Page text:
Microsoft is also cleaning up a few oddities about file sharing; shared libraries that require you to add metadata to files for compliance reasons have previously synced as read-only. Now you’ll be able to edit files in those libraries on devices you sync them to.
When you move a shared file from one shared library to another, people you’ve already shared it with don’t currently have access to it after the move. Soon, you’ll be able to choose to keep sharing a file even when you move it; that will send a notification with a link to the new location to anyone who already had access. However, that only works when you use the ‘Move to’ button in the OneDrive web interface; dragging files into another OneDrive folder inside File Explorer in Windows or Finder on macOS will still break the links.
Simpler link sharing
Teams integrates OneDrive very neatly — it’s what you see on the files tab. If you want to send someone a link to a file you can see in Teams, you don’t have to invite them into the same team; you can now share a file as a link and choose if it’s accessible to everyone, just people within your organization, people with existing access, or specific people — including those in a private or group chat, even if they’re added after the file was shared with the chat participants.
And if you’re on the enterprise OneDrive site, or working with a OneDrive file in a browser app like Word on the web, and you don’t want to click the Share button just to have to click the Copy Link button to get a URL you can send someone else in your organisation, you’ll soon be able to just copy the URL out of the browser address bar. If the folder the file is in has access restrictions, they’ll apply to the URL and admins can turn this off for folders likely to contain sensitive files.
Sometimes, sharing is too easy, so there are more controls coming for admins to manage external sharing; they will be able to limit external sharing to users in specific security groups and set default expiry dates for OneDrive items shared externally (the suggested default will be 60 days). Admins can also now use the Set-SPOSite PowerShell command to override the link expiry policy for individual users’ OneDrive.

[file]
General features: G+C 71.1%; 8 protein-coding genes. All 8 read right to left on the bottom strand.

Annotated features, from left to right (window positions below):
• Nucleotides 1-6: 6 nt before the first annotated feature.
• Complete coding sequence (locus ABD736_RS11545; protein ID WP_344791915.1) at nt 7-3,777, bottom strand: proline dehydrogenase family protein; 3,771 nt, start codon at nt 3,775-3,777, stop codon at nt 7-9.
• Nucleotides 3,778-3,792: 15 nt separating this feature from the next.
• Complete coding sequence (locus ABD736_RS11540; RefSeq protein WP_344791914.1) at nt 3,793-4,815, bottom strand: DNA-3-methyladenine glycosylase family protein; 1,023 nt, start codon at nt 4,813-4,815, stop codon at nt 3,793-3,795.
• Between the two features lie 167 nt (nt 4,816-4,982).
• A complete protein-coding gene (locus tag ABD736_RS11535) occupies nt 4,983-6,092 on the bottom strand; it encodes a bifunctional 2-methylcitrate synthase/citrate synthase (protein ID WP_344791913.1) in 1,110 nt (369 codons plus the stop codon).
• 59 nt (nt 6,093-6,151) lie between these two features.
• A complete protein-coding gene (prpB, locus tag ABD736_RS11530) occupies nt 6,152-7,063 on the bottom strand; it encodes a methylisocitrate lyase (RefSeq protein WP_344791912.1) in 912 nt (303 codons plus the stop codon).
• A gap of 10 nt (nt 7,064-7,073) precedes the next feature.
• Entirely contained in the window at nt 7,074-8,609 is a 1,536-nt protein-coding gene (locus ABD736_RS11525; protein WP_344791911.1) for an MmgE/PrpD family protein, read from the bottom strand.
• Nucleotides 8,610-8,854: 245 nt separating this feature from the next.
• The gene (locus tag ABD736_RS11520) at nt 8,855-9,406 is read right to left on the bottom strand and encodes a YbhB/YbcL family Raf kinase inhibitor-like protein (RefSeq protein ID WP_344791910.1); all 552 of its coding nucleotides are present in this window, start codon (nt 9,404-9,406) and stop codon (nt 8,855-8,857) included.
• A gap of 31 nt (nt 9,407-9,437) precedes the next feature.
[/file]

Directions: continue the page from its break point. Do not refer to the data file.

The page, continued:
Better admin tracking
OneDrive commercial currently has its own admin portal at admin.onedrive.com, which opens in a separate browser tab from the SharePoint Online admin portal. Later this year, all the OneDrive admin tools will move into the main SharePoint admin centre so you can see them all in the same place and get better reporting.
There are already org-level reports that admins can use to track internal and external sharing. “Reporting becomes critical, because analysis is going to drive the next step of ‘how am I doing business analysis on how we’re using these services to get the most return on investment for our organisation, and to make sure that we’re doing the right things, that we’re compliant and we haven’t had any data exfiltration and so on’,” Moore said.
The new OneDrive sync health dashboard coming later this year will give admins more information about how well OneDrive is working for users.
Those details show up in an executive summary that admins can click through for more detail, all the way down to the actual error messages users will see, in the language used on their device. “If it’s a multinational company that has employees all over the world, we want to make sure the admin knows what the user would see as well as what the actual error is so they can best help the user,” Carini explained.
“The goal of the sync admin reports is really to make it easier for admins, from small businesses to large organisations, to get insights into the status, their deployment of the sync client and in particular the known folder move feature, which automatically syncs your desktop documents and pictures folders, and then also help them drive down sync errors,” Carini told TechRepublic. It shows what admins have told the OneDrive team they want to see: how many devices have sync error, which Known Folders are opted into OneDrive sync, and the last time a device was fully in sync.